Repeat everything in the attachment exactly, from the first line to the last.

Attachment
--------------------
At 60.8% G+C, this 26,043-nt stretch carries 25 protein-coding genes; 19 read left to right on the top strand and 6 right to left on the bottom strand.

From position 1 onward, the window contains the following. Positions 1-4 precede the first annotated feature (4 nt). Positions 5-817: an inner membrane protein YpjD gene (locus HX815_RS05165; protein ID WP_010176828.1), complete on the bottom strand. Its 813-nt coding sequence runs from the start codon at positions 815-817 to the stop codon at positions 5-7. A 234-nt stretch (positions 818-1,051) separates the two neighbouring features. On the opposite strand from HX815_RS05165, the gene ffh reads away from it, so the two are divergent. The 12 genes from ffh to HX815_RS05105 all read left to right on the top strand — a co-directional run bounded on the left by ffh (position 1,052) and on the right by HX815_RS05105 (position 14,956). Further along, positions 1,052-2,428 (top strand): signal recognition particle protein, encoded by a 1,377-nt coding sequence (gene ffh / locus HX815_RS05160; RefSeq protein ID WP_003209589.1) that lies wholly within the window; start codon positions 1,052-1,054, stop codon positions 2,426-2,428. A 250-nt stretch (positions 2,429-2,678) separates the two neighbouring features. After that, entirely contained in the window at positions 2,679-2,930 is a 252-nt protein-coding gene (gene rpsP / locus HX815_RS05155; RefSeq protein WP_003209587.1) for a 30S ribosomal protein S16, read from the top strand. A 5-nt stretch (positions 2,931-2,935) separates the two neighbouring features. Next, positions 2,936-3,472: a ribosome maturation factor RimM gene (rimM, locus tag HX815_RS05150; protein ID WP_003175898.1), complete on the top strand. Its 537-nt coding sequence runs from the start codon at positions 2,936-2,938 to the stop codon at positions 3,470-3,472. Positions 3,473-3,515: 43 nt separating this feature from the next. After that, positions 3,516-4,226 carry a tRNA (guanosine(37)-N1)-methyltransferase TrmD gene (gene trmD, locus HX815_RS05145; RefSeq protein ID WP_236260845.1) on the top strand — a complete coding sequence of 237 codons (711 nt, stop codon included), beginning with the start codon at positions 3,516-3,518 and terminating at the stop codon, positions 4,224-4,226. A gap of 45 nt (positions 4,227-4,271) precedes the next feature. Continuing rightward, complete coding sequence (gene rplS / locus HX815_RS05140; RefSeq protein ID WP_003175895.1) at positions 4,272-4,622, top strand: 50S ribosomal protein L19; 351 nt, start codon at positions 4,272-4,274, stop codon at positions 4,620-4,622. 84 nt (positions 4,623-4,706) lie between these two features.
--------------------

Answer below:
At 60.8% G+C, this 26,043-nt stretch carries 25 protein-coding genes; 19 read left to right on the top strand and 6 right to left on the bottom strand.

From position 1 onward, the window contains the following. Positions 1-4 precede the first annotated feature (4 nt). Positions 5-817: an inner membrane protein YpjD gene (locus HX815_RS05165; protein ID WP_010176828.1), complete on the bottom strand. Its 813-nt coding sequence runs from the start codon at positions 815-817 to the stop codon at positions 5-7. A 234-nt stretch (positions 818-1,051) separates the two neighbouring features. On the opposite strand from HX815_RS05165, the gene ffh reads away from it, so the two are divergent. The 12 genes from ffh to HX815_RS05105 all read left to right on the top strand — a co-directional run bounded on the left by ffh (position 1,052) and on the right by HX815_RS05105 (position 14,956). Further along, positions 1,052-2,428 (top strand): signal recognition particle protein, encoded by a 1,377-nt coding sequence (gene ffh / locus HX815_RS05160; RefSeq protein ID WP_003209589.1) that lies wholly within the window; start codon positions 1,052-1,054, stop codon positions 2,426-2,428. A 250-nt stretch (positions 2,429-2,678) separates the two neighbouring features. After that, entirely contained in the window at positions 2,679-2,930 is a 252-nt protein-coding gene (gene rpsP / locus HX815_RS05155; RefSeq protein WP_003209587.1) for a 30S ribosomal protein S16, read from the top strand. A 5-nt stretch (positions 2,931-2,935) separates the two neighbouring features. Next, positions 2,936-3,472: a ribosome maturation factor RimM gene (rimM, locus tag HX815_RS05150; protein ID WP_003175898.1), complete on the top strand. Its 537-nt coding sequence runs from the start codon at positions 2,936-2,938 to the stop codon at positions 3,470-3,472. Positions 3,473-3,515: 43 nt separating this feature from the next. After that, positions 3,516-4,226 carry a tRNA (guanosine(37)-N1)-methyltransferase TrmD gene (gene trmD, locus HX815_RS05145; RefSeq protein ID WP_236260845.1) on the top strand — a complete coding sequence of 237 codons (711 nt, stop codon included), beginning with the start codon at positions 3,516-3,518 and terminating at the stop codon, positions 4,224-4,226. A gap of 45 nt (positions 4,227-4,271) precedes the next feature. Continuing rightward, complete coding sequence (gene rplS / locus HX815_RS05140; RefSeq protein ID WP_003175895.1) at positions 4,272-4,622, top strand: 50S ribosomal protein L19; 351 nt, start codon at positions 4,272-4,274, stop codon at positions 4,620-4,622. 84 nt (positions 4,623-4,706) lie between these two features.